Pensions and Politics
Katherine Gregg’s Providence Journal article on Rhode Island’s pension fund losses has an interesting frame. Toward the beginning (emphasis added):
Despite this recent run of losses, state officials say there is no immediate danger for state and local employees and teachers whose retirement checks are drawn from the pension fund, which is made up of a mix of investment earnings, taxpayer contributions and employee contributions. These retired public employees are guaranteed pension payments for life, regardless of the stock market’s performance.
And the final word is given to Stephen Laffey, who (Gregg notes) is “weigh[ing] a return to politics”:
“I have said many times that the only way to save the pension system is to end it and give everyone their money and go to a 401(k) plan … like the people in the private sector,” Laffey said in an e-mail.
The question — over which the unions will shed blood, if necessary (although probably figuratively) — is who bears the risk. When the market shrinks beyond reserves, or simply does not live up to the excessive requirement of more than 8% growth, either retirees manage on less income or the state attempts to tighten the tax vice on a population that already feels overtaxed (with ample justification). Moral considerations aside, the latter option is simply not functional; folks working in the private sector are not going to idly watch their money flow to retirees, many of whom are taking home more than they are, and employers are not going to accept the escalating costs associated with operations in Rhode Island.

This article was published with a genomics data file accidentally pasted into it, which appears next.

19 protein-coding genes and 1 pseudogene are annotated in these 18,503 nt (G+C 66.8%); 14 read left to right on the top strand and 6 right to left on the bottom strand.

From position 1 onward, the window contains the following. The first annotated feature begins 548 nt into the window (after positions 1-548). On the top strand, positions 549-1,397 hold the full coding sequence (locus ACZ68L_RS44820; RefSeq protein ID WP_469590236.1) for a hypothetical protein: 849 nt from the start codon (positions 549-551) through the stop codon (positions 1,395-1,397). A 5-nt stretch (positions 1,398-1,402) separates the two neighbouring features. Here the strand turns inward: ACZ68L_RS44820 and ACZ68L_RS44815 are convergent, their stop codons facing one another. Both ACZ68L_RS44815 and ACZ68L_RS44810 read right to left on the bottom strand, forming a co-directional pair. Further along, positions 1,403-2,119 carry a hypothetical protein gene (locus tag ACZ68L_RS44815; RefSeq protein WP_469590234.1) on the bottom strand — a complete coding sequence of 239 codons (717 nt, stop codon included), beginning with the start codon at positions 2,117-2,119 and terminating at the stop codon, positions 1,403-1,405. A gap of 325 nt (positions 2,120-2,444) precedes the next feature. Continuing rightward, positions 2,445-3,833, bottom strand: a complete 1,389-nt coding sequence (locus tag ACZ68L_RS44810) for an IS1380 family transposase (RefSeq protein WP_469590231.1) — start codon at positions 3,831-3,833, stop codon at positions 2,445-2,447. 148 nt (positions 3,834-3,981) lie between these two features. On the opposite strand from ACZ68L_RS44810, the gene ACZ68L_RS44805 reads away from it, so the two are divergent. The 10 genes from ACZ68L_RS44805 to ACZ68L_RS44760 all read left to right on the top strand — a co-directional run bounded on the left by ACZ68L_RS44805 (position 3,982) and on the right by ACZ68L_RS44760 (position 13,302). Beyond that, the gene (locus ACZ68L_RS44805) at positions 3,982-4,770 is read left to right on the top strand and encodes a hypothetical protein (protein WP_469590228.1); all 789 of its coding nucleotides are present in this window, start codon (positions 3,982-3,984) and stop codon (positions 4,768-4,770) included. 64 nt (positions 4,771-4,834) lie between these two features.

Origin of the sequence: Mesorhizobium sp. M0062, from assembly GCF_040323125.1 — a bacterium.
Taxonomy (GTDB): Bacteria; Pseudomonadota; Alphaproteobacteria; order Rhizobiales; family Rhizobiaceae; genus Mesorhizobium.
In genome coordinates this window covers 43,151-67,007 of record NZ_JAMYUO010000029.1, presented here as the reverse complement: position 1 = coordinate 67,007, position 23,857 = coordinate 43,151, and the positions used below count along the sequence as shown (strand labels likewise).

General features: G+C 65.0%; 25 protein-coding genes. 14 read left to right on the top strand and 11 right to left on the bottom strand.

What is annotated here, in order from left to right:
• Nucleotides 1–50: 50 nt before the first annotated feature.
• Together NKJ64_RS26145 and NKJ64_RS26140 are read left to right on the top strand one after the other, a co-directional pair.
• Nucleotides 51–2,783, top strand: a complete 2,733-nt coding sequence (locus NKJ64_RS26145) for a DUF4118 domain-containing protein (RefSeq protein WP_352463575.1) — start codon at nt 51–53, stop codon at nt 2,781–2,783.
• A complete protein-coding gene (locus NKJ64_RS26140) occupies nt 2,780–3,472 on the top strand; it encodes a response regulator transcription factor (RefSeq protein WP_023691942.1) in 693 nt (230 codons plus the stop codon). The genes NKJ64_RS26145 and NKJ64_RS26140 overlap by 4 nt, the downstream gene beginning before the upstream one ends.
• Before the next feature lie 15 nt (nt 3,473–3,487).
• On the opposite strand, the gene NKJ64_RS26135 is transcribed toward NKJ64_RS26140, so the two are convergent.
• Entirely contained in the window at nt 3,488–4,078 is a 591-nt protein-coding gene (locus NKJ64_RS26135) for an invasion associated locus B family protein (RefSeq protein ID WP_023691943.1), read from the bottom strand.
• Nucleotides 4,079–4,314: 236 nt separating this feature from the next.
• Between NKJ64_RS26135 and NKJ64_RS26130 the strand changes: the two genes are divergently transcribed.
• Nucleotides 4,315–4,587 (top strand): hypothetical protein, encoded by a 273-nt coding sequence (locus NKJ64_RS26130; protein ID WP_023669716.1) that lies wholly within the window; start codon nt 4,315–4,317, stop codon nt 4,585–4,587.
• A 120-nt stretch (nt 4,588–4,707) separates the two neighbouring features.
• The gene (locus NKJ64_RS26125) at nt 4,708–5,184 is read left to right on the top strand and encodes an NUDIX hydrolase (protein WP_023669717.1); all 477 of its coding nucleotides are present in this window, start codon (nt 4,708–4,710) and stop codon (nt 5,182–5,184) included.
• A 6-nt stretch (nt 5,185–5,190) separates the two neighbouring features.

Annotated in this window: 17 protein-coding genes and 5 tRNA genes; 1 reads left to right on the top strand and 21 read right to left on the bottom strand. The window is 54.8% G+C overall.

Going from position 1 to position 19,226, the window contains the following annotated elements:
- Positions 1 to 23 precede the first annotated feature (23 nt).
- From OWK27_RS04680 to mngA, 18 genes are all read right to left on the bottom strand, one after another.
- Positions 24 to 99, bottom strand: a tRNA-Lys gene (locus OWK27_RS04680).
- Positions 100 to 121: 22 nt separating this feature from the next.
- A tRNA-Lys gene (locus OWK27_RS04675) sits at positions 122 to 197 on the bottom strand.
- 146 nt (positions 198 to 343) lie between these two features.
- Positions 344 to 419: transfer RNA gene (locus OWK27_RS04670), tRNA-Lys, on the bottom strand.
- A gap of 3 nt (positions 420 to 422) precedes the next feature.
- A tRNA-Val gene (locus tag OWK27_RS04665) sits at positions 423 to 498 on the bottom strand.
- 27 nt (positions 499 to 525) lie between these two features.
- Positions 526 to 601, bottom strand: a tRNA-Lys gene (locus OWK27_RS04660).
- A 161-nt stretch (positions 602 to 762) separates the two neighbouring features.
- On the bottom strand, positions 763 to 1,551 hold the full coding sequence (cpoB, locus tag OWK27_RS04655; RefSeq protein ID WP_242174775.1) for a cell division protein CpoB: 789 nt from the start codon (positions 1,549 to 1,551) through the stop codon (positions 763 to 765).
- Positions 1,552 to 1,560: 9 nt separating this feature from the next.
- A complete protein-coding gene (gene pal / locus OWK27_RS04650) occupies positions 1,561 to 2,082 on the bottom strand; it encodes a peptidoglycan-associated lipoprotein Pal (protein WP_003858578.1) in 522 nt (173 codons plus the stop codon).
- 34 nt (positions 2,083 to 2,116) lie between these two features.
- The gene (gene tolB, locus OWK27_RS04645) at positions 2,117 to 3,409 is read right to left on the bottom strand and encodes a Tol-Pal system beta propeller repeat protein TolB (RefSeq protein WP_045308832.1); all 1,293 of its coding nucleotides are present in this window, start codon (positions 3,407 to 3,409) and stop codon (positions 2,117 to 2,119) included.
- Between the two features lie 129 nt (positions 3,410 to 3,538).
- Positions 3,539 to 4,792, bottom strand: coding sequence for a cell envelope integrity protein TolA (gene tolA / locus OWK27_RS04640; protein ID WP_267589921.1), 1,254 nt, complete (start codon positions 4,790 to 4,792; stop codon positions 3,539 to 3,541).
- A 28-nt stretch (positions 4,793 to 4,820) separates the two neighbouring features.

Probably the most important point to emerge from the article is that inadequate half-measures aren’t going to cut it:
But the market losses have already eliminated any possibility of taxpayer savings this year from state lawmakers’ decision to curb annual cost-of-living increases and institute a minimum retirement age for all state pensioners. As state budget officer Rosemary Gallogly explained Wednesday: “The rate of payroll determined for FY2010 will not change as a result of pension fund performance.”
Mr. Laffey, in other words, is absolutely correct: The two possibilities are (1) drastic changes or (2) the collapse of the pension system, bringing the state with it.